by Ann M. Colford & r & & r & & lt;span class= "dropcap " & B & lt;/span & urning a book is not easy. The tightly bound pages do not allow enough oxygen to get in for quick combustion. Burning a lot of books is even harder; a pile of books is a heavy, dense mass that doesn't necessarily make good fuel. So anyone who wants to burn thousands of books at a time really has to put some thought, planning and effort into it.
That's exactly what students in Nazi Germany did in 1933, just months after the burning of the Weimar Constitution. On May 10, 1933, young Nazi supporters in cities across Germany organized to burn literary works deemed unsuitable, to rid their society of ideas contrary to the rising tide of rabid nationalism. Some 25,000 books went up in flames that night, in a huge "Action against the Un-German Spirit" that eerily presaged the flames of Kristallnacht and the mass ovens of the concentration camps. Authors whose work was destroyed ranged from Bertolt Brecht and Friedrich Engels to Ernest Hemingway and Helen Keller.
The story of the Nazi book-burnings and subsequent American reaction is told in "Fighting the Fires of Hate: America and the Nazi Book Burnings," a traveling exhibition from the United States Holocaust Memorial Museum in Washington, D.C., that opens at Gonzaga's Foley Center Library on Saturday.
"In this age of media and electronic this-and-that, there's something about burning books that makes a statement," says Eileen Bell-Garrison, GU's dean of library services, who worked with the university's Institute for Action Against Hate to bring the exhibition to Spokane. "It hits you in the gut. It is iconic, a symbolic medium. The exhibit is about how book-burning has become a symbol of censorship, of suppression of ideas and ultimately of hate."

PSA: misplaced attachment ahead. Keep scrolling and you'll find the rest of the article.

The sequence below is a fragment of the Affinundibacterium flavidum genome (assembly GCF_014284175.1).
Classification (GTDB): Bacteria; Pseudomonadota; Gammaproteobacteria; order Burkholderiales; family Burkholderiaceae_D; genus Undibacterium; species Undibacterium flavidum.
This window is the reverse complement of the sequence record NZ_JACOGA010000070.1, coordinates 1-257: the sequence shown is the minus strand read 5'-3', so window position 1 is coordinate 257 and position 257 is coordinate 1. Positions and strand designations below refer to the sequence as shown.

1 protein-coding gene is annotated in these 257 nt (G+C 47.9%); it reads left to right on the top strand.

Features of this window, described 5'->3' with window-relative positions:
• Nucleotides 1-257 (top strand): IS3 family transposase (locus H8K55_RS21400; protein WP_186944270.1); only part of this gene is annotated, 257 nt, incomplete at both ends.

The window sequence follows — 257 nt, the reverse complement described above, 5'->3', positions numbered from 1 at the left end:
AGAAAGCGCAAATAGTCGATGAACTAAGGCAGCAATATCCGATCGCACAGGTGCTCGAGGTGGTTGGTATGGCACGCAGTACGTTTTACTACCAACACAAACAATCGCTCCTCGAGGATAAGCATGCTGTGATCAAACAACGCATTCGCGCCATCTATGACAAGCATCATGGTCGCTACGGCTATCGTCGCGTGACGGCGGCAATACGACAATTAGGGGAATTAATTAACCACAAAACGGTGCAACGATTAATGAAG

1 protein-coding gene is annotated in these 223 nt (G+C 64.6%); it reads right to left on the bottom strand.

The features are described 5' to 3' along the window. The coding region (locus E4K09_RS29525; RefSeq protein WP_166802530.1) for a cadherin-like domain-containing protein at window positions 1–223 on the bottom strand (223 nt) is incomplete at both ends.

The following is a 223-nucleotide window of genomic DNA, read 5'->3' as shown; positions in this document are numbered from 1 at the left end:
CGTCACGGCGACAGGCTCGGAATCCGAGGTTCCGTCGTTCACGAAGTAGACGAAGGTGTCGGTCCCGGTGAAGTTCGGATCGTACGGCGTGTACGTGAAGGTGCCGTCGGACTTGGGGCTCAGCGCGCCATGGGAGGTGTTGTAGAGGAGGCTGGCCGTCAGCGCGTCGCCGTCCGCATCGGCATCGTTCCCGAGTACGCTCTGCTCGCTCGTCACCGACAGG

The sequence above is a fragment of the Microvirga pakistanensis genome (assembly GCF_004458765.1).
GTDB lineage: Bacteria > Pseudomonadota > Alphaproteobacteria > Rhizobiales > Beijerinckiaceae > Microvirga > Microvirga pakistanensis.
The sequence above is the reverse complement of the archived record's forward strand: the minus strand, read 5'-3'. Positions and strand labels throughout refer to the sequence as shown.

The burning of books during the Nazi era may not be as familiar to Americans today as later atrocities, but at the time the images resounded. During World War II, the book-burnings functioned for Americans as symbolic of the freedoms at stake in the conflict. Bell-Garrison says doing the research for the exhibit has been an education for her.
"It has really helped me understand how Hitler created this whole ideology," she says, "and how, when you're trying to create an ideology, the natural thing to do is to destroy other ideas."
& lt;span class= "dropcap " & O & lt;/span & f course, the Nazis are not the only group in history to try to stamp out ideas they believe are dangerous.Even in 21st-century America, the burning of books is alive and well. Six weeks ago, on Jan. 27 -- International Holocaust Remembrance Day -- a white supremacist group in Minneapolis staged what it called the "Great Minnesota Book Burning," targeting the Talmud, the Koran and other books deemed "anti-American" or "anti-white" by the group. Various fundamentalist Christian groups have burned the works of J.K. Rowling, saying her Harry Potter books are anti-Christian and promote witchcraft. Other religious groups have targeted books addressing sexual abuse or gay and lesbian themes. Vandals have burned school libraries, including right here in Spokane. And that doesn't even consider the thousands of challenges to books faced by libraries and school boards across the country.
"School libraries run into this daily, mainly from parents who are well-meaning," says Bell-Garrison. "Their child brings a book home that they find offensive for some reason, so they take it upon themselves to say, 'I do not want my child exposed to this, and I don't think anyone else should be able to see it, either.' They have such a strong conviction that it blinds them. People get so caught up in their own ideology that they don't think anyone could think differently."
& lt;span class= "dropcap " & U & lt;/span & ltimately, book-burning is an act of terrorism, as this exhibition shows. It uses fear and intimidation to accomplish what reasoned and civil debate cannot: the suppression of ideas. If one seeks to consolidate power -- "power over" rather than "power with" -- then the biggest threat comes not from some outside force but from critical thinking within.
But ideas cannot be eliminated by destroying the evidence or by frightening people into silence and submission. As a society, we can only counter opposing ideas with critical thinking of our own. And that's where libraries come in.
"The hallmark for librarians is the freedom to read," Bell-Garrison says. "As librarians, we say there's something in our library to offend everyone."
"Fighting the Fires of Hate: America and the Nazi Book Burnings," on loan from the U.S. Holocaust Memorial Museum, will be on view on the third floor of GU's Foley Center Library, from March 10-May 5. Viewing hours are Monday 9 am-7 pm; Tuesday-Friday 9 am-5 pm; Saturday noon-4 pm (closed Friday-Monday, April 6-9, for Easter). Visit fires.gonzaga.edu or call 323-6533.